How long is the season in the Northeast?
The Northeast is particularly afflicted by tree pollen. There is so much of it that the average person is familiar with the sight of cars covered with yellow pollen during late April and early May.
When an allergic person will suffer depends on which tree they're allergic to. Some of them will pollinate in mid-April, and others will not pollinate until later, toward the end of May approaching Memorial Day.
Some very unlucky people that are sensitive to all these different tree pollens may have a tree pollen season in the Northeast that goes for six weeks. Others, if they're only sensitive to one type of pollen, might have symptoms only for three weeks during that time.
Do all seasonal allergies--grass, ragweed, tree pollen--do they all affect people the same way? The symptoms one gets from tree pollen allergy are exactly the same as grass, ragweed, even symptoms from dust mite or cat allergy. You breathe the allergy substance in and an allergic reaction ensues, giving you the stuffy nose, sneezing, itchy eyes and so on.
What factors influence day-to-day allergic reactions?
The environment is absolutely critical. First the obvious, there is a lot less pollen inside than outside, assuming that it is tree pollen in the springtime. But it's also important to remember that pollen can be sucked in through filter systems, so that if you have an air conditioning unit, you should change the filters frequently. You should obviously try and keep the windows closed so that there's less pollen inside than outside.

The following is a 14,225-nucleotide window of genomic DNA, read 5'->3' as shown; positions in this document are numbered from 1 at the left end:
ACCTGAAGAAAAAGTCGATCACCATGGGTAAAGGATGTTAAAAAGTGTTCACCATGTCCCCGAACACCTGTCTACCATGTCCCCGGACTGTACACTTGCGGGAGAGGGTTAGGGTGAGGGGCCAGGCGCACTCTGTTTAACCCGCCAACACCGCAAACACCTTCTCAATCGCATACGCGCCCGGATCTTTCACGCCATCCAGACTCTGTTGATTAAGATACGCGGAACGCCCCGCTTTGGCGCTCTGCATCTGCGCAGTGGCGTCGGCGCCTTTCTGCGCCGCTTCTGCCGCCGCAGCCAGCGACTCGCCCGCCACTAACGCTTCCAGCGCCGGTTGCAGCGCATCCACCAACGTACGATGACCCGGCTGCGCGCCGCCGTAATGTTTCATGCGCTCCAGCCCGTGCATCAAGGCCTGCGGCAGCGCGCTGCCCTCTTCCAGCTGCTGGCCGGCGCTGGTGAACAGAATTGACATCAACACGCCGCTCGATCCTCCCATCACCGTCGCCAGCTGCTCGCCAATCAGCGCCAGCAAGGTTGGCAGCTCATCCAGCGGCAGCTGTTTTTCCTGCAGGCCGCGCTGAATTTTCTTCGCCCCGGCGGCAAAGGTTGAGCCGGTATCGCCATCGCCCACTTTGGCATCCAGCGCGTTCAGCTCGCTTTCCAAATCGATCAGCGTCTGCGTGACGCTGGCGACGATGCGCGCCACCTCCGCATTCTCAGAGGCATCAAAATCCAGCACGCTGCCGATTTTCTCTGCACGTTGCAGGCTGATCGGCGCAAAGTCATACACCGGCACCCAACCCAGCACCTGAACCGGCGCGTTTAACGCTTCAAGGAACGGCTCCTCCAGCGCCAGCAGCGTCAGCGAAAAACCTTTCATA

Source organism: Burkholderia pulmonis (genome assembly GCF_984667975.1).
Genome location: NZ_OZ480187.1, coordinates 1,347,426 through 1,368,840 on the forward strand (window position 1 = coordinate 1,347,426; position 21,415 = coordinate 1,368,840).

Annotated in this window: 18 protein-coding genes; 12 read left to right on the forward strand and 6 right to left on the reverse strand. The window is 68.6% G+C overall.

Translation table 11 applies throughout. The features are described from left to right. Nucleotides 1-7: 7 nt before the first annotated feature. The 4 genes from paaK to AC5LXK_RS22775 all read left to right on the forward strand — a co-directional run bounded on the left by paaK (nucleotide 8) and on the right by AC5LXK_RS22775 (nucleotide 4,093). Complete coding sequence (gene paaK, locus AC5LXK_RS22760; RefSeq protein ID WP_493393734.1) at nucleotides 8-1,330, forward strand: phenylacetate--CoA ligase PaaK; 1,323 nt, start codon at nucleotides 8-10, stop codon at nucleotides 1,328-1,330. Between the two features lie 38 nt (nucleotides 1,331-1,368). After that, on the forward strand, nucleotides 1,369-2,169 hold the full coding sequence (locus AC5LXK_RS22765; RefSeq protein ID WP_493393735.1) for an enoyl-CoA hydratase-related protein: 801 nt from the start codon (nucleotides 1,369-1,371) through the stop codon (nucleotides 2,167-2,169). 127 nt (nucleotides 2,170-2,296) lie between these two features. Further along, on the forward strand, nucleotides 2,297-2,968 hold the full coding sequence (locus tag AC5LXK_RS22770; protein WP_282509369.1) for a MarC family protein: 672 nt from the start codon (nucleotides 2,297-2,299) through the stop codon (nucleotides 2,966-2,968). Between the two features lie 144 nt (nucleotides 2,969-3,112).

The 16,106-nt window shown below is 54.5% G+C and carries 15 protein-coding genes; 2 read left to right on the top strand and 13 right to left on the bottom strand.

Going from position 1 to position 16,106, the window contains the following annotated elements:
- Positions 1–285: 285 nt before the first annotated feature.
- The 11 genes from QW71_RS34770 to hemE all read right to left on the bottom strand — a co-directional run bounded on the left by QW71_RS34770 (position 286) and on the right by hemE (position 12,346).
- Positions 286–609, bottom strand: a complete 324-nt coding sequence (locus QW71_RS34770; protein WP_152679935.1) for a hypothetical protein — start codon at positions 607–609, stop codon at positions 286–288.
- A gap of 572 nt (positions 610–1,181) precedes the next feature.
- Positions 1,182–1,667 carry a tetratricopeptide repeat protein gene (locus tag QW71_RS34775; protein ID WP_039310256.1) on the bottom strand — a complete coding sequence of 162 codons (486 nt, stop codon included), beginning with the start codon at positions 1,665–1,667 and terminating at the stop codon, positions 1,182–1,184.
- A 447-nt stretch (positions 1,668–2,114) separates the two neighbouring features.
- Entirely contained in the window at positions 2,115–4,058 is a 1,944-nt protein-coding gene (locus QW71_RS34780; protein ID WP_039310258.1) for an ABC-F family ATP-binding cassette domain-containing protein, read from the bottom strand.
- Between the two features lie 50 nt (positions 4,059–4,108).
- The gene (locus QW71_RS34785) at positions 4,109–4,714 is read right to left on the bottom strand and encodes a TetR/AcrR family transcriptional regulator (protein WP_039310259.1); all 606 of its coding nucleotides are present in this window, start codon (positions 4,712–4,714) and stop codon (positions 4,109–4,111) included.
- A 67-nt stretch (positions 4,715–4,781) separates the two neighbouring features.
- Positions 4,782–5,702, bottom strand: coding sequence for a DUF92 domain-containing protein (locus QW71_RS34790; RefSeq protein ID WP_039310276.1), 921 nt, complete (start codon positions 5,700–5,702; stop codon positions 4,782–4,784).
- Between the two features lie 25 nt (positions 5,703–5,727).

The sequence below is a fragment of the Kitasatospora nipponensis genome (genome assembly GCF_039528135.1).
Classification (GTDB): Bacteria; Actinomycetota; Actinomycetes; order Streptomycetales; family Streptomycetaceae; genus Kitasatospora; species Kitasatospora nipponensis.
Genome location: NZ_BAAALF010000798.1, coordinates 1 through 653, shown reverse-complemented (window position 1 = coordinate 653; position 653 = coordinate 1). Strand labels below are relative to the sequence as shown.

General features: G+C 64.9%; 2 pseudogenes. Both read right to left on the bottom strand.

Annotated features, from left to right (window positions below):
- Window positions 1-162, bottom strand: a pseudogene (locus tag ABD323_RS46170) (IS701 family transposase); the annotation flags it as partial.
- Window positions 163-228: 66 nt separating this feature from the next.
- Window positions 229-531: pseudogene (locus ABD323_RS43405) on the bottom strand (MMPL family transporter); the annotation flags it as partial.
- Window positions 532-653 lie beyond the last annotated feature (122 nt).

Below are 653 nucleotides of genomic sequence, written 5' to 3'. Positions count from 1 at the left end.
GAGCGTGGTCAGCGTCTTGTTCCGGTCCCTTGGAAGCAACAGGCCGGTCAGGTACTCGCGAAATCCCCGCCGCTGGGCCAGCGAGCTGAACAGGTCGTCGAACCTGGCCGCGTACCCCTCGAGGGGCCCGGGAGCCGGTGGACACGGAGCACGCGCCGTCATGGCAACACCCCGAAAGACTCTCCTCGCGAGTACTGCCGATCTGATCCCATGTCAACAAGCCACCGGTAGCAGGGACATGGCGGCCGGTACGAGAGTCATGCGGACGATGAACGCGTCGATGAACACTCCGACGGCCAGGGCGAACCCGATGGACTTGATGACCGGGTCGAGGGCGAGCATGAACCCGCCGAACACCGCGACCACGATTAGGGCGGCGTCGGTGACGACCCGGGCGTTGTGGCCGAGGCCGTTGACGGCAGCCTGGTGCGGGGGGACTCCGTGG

The environment also has a bearing in a lot of other ways. For example, it is now clear that if you live in an area where the ozone level is high, you will be more sensitive to the allergy substance. For example, if you are normally sensitive to 100 units of grass pollen and then the ozone level is high, it may take only 10 units of grass pollen to induce the same level of symptoms.
Another factor that influences when somebody reacts is if they have any sort of a viral infection, like the common cold. The inflammation that results from a cold, when your nose is all stuffy and congested, causes tiny little cracks in the lining of the nose and sometimes in the chest, and that may allow a pollen to get through the lining and encounter the allergy system on the other side of the protective lining of the nose, which may trigger an allergy reaction, or it may rev up an allergy reaction that's already occurring.